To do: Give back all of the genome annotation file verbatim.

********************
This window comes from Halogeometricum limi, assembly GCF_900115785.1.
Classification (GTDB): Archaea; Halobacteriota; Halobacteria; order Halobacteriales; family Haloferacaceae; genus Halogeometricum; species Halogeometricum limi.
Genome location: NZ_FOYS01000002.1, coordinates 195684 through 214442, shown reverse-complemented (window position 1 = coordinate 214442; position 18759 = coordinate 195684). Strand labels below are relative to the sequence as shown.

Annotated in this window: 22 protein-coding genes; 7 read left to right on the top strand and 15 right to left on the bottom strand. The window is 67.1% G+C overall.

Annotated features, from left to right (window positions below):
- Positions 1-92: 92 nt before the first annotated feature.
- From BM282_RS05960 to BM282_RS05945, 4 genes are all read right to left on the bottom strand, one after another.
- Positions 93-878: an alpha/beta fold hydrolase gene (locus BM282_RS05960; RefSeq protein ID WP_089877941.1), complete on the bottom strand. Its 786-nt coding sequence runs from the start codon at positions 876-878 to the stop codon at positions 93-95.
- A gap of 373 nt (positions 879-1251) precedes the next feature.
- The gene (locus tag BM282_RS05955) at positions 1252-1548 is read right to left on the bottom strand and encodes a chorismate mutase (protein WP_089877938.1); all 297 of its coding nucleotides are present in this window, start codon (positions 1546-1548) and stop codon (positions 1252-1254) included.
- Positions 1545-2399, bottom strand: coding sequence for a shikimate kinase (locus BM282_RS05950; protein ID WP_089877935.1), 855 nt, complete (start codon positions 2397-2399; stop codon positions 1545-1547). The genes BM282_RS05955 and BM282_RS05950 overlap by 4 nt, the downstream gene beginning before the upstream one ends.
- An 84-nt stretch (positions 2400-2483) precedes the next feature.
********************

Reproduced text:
This window comes from Halogeometricum limi, assembly GCF_900115785.1.
Classification (GTDB): Archaea; Halobacteriota; Halobacteria; order Halobacteriales; family Haloferacaceae; genus Halogeometricum; species Halogeometricum limi.
Genome location: NZ_FOYS01000002.1, coordinates 195684 through 214442, shown reverse-complemented (window position 1 = coordinate 214442; position 18759 = coordinate 195684). Strand labels below are relative to the sequence as shown.

Annotated in this window: 22 protein-coding genes; 7 read left to right on the top strand and 15 right to left on the bottom strand. The window is 67.1% G+C overall.

Annotated features, from left to right (window positions below):
- Positions 1-92: 92 nt before the first annotated feature.
- From BM282_RS05960 to BM282_RS05945, 4 genes are all read right to left on the bottom strand, one after another.
- Positions 93-878: an alpha/beta fold hydrolase gene (locus BM282_RS05960; RefSeq protein ID WP_089877941.1), complete on the bottom strand. Its 786-nt coding sequence runs from the start codon at positions 876-878 to the stop codon at positions 93-95.
- A gap of 373 nt (positions 879-1251) precedes the next feature.
- The gene (locus tag BM282_RS05955) at positions 1252-1548 is read right to left on the bottom strand and encodes a chorismate mutase (protein WP_089877938.1); all 297 of its coding nucleotides are present in this window, start codon (positions 1546-1548) and stop codon (positions 1252-1254) included.
- Positions 1545-2399, bottom strand: coding sequence for a shikimate kinase (locus BM282_RS05950; protein ID WP_089877935.1), 855 nt, complete (start codon positions 2397-2399; stop codon positions 1545-1547). The genes BM282_RS05955 and BM282_RS05950 overlap by 4 nt, the downstream gene beginning before the upstream one ends.
- An 84-nt stretch (positions 2400-2483) precedes the next feature.